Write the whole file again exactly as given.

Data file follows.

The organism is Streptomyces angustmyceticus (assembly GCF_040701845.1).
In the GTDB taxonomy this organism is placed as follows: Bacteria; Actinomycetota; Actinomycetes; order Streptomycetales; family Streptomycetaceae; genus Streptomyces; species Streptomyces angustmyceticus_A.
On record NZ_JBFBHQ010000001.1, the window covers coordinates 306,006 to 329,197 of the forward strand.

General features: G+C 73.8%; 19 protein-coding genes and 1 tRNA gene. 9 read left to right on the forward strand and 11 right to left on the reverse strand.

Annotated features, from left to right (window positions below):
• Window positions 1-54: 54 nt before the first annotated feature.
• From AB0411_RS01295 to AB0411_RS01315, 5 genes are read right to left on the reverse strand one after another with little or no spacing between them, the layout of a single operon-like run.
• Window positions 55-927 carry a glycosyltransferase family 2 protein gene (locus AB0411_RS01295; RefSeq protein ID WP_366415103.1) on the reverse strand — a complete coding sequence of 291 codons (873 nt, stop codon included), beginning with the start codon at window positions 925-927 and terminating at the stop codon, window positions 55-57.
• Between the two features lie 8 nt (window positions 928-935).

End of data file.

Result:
The organism is Streptomyces angustmyceticus (assembly GCF_040701845.1).
In the GTDB taxonomy this organism is placed as follows: Bacteria; Actinomycetota; Actinomycetes; order Streptomycetales; family Streptomycetaceae; genus Streptomyces; species Streptomyces angustmyceticus_A.
On record NZ_JBFBHQ010000001.1, the window covers coordinates 306,006 to 329,197 of the forward strand.

General features: G+C 73.8%; 19 protein-coding genes and 1 tRNA gene. 9 read left to right on the forward strand and 11 right to left on the reverse strand.

Annotated features, from left to right (window positions below):
• Window positions 1-54: 54 nt before the first annotated feature.
• From AB0411_RS01295 to AB0411_RS01315, 5 genes are read right to left on the reverse strand one after another with little or no spacing between them, the layout of a single operon-like run.
• Window positions 55-927 carry a glycosyltransferase family 2 protein gene (locus AB0411_RS01295; RefSeq protein ID WP_366415103.1) on the reverse strand — a complete coding sequence of 291 codons (873 nt, stop codon included), beginning with the start codon at window positions 925-927 and terminating at the stop codon, window positions 55-57.
• Between the two features lie 8 nt (window positions 928-935).